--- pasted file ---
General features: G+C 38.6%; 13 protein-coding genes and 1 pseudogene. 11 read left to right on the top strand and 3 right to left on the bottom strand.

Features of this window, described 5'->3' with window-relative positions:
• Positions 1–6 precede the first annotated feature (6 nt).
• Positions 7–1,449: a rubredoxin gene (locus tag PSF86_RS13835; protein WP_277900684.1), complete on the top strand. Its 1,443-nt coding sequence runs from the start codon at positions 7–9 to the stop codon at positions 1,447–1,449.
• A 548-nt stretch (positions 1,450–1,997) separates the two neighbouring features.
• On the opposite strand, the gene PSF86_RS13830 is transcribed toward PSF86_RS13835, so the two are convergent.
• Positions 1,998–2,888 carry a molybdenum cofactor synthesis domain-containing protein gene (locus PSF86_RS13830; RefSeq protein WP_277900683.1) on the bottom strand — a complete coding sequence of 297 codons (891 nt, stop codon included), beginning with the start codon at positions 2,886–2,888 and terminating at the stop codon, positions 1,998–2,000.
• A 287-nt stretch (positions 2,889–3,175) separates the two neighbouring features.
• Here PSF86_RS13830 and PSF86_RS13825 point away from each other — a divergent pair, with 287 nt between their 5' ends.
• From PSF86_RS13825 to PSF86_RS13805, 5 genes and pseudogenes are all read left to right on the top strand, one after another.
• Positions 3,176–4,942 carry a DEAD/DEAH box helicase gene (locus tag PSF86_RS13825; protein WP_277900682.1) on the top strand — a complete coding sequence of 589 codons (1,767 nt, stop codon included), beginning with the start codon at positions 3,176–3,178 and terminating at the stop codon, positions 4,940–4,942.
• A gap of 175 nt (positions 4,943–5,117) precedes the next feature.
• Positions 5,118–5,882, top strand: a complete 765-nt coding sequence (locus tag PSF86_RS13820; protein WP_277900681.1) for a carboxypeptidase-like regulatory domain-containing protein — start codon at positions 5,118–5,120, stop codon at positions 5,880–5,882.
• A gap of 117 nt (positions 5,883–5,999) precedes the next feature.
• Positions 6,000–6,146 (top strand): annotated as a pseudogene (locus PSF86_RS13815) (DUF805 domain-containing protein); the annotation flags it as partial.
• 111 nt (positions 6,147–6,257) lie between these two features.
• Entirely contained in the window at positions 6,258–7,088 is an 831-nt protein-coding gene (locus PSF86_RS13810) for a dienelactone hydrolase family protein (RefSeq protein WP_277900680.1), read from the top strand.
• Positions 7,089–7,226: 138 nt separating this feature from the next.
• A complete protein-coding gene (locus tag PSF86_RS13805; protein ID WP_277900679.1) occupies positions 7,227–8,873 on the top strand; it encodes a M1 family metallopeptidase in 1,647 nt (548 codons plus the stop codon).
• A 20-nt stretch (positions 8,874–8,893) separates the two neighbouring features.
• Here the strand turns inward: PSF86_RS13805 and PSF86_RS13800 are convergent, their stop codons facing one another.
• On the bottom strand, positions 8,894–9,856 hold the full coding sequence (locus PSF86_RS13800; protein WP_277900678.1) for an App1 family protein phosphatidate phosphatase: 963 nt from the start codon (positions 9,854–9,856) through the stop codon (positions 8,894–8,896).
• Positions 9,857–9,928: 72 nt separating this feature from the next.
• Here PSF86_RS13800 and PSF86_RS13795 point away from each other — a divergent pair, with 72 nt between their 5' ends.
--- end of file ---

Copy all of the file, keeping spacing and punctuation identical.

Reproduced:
General features: G+C 38.6%; 13 protein-coding genes and 1 pseudogene. 11 read left to right on the top strand and 3 right to left on the bottom strand.

Features of this window, described 5'->3' with window-relative positions:
• Positions 1–6 precede the first annotated feature (6 nt).
• Positions 7–1,449: a rubredoxin gene (locus tag PSF86_RS13835; protein WP_277900684.1), complete on the top strand. Its 1,443-nt coding sequence runs from the start codon at positions 7–9 to the stop codon at positions 1,447–1,449.
• A 548-nt stretch (positions 1,450–1,997) separates the two neighbouring features.
• On the opposite strand, the gene PSF86_RS13830 is transcribed toward PSF86_RS13835, so the two are convergent.
• Positions 1,998–2,888 carry a molybdenum cofactor synthesis domain-containing protein gene (locus PSF86_RS13830; RefSeq protein WP_277900683.1) on the bottom strand — a complete coding sequence of 297 codons (891 nt, stop codon included), beginning with the start codon at positions 2,886–2,888 and terminating at the stop codon, positions 1,998–2,000.
• A 287-nt stretch (positions 2,889–3,175) separates the two neighbouring features.
• Here PSF86_RS13830 and PSF86_RS13825 point away from each other — a divergent pair, with 287 nt between their 5' ends.
• From PSF86_RS13825 to PSF86_RS13805, 5 genes and pseudogenes are all read left to right on the top strand, one after another.
• Positions 3,176–4,942 carry a DEAD/DEAH box helicase gene (locus tag PSF86_RS13825; protein WP_277900682.1) on the top strand — a complete coding sequence of 589 codons (1,767 nt, stop codon included), beginning with the start codon at positions 3,176–3,178 and terminating at the stop codon, positions 4,940–4,942.
• A gap of 175 nt (positions 4,943–5,117) precedes the next feature.
• Positions 5,118–5,882, top strand: a complete 765-nt coding sequence (locus tag PSF86_RS13820; protein WP_277900681.1) for a carboxypeptidase-like regulatory domain-containing protein — start codon at positions 5,118–5,120, stop codon at positions 5,880–5,882.
• A gap of 117 nt (positions 5,883–5,999) precedes the next feature.
• Positions 6,000–6,146 (top strand): annotated as a pseudogene (locus PSF86_RS13815) (DUF805 domain-containing protein); the annotation flags it as partial.
• 111 nt (positions 6,147–6,257) lie between these two features.
• Entirely contained in the window at positions 6,258–7,088 is an 831-nt protein-coding gene (locus PSF86_RS13810) for a dienelactone hydrolase family protein (RefSeq protein WP_277900680.1), read from the top strand.
• Positions 7,089–7,226: 138 nt separating this feature from the next.
• A complete protein-coding gene (locus tag PSF86_RS13805; protein ID WP_277900679.1) occupies positions 7,227–8,873 on the top strand; it encodes a M1 family metallopeptidase in 1,647 nt (548 codons plus the stop codon).
• A 20-nt stretch (positions 8,874–8,893) separates the two neighbouring features.
• Here the strand turns inward: PSF86_RS13805 and PSF86_RS13800 are convergent, their stop codons facing one another.
• On the bottom strand, positions 8,894–9,856 hold the full coding sequence (locus PSF86_RS13800; protein WP_277900678.1) for an App1 family protein phosphatidate phosphatase: 963 nt from the start codon (positions 9,854–9,856) through the stop codon (positions 8,894–8,896).
• Positions 9,857–9,928: 72 nt separating this feature from the next.
• Here PSF86_RS13800 and PSF86_RS13795 point away from each other — a divergent pair, with 72 nt between their 5' ends.